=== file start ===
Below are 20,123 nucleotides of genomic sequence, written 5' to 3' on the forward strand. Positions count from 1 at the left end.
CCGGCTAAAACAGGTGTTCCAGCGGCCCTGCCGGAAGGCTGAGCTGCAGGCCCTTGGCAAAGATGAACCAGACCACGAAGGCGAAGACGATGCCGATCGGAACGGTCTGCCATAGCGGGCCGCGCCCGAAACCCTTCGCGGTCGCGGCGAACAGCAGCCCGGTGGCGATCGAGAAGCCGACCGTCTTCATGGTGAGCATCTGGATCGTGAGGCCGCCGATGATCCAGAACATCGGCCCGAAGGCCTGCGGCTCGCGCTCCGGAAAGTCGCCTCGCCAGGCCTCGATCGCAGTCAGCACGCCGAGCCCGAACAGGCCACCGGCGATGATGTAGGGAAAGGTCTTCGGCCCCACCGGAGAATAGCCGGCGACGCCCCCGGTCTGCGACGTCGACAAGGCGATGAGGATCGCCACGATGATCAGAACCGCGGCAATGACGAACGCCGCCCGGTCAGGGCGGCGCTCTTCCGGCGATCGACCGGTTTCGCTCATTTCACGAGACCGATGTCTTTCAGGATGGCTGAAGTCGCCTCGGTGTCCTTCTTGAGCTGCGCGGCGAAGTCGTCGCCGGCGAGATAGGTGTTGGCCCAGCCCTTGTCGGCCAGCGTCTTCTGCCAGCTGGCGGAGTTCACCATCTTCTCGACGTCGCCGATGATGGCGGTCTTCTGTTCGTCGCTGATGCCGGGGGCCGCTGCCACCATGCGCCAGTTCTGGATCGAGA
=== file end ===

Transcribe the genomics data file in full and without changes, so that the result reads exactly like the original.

Below are 20,123 nucleotides of genomic sequence, written 5' to 3' on the forward strand. Positions count from 1 at the left end.
CCGGCTAAAACAGGTGTTCCAGCGGCCCTGCCGGAAGGCTGAGCTGCAGGCCCTTGGCAAAGATGAACCAGACCACGAAGGCGAAGACGATGCCGATCGGAACGGTCTGCCATAGCGGGCCGCGCCCGAAACCCTTCGCGGTCGCGGCGAACAGCAGCCCGGTGGCGATCGAGAAGCCGACCGTCTTCATGGTGAGCATCTGGATCGTGAGGCCGCCGATGATCCAGAACATCGGCCCGAAGGCCTGCGGCTCGCGCTCCGGAAAGTCGCCTCGCCAGGCCTCGATCGCAGTCAGCACGCCGAGCCCGAACAGGCCACCGGCGATGATGTAGGGAAAGGTCTTCGGCCCCACCGGAGAATAGCCGGCGACGCCCCCGGTCTGCGACGTCGACAAGGCGATGAGGATCGCCACGATGATCAGAACCGCGGCAATGACGAACGCCGCCCGGTCAGGGCGGCGCTCTTCCGGCGATCGACCGGTTTCGCTCATTTCACGAGACCGATGTCTTTCAGGATGGCTGAAGTCGCCTCGGTGTCCTTCTTGAGCTGCGCGGCGAAGTCGTCGCCGGCGAGATAGGTGTTGGCCCAGCCCTTGTCGGCCAGCGTCTTCTGCCAGCTGGCGGAGTTCACCATCTTCTCGACGTCGCCGATGATGGCGGTCTTCTGTTCGTCGCTGATGCCGGGGGCCGCTGCCACCATGCGCCAGTTCTGGATCGAGA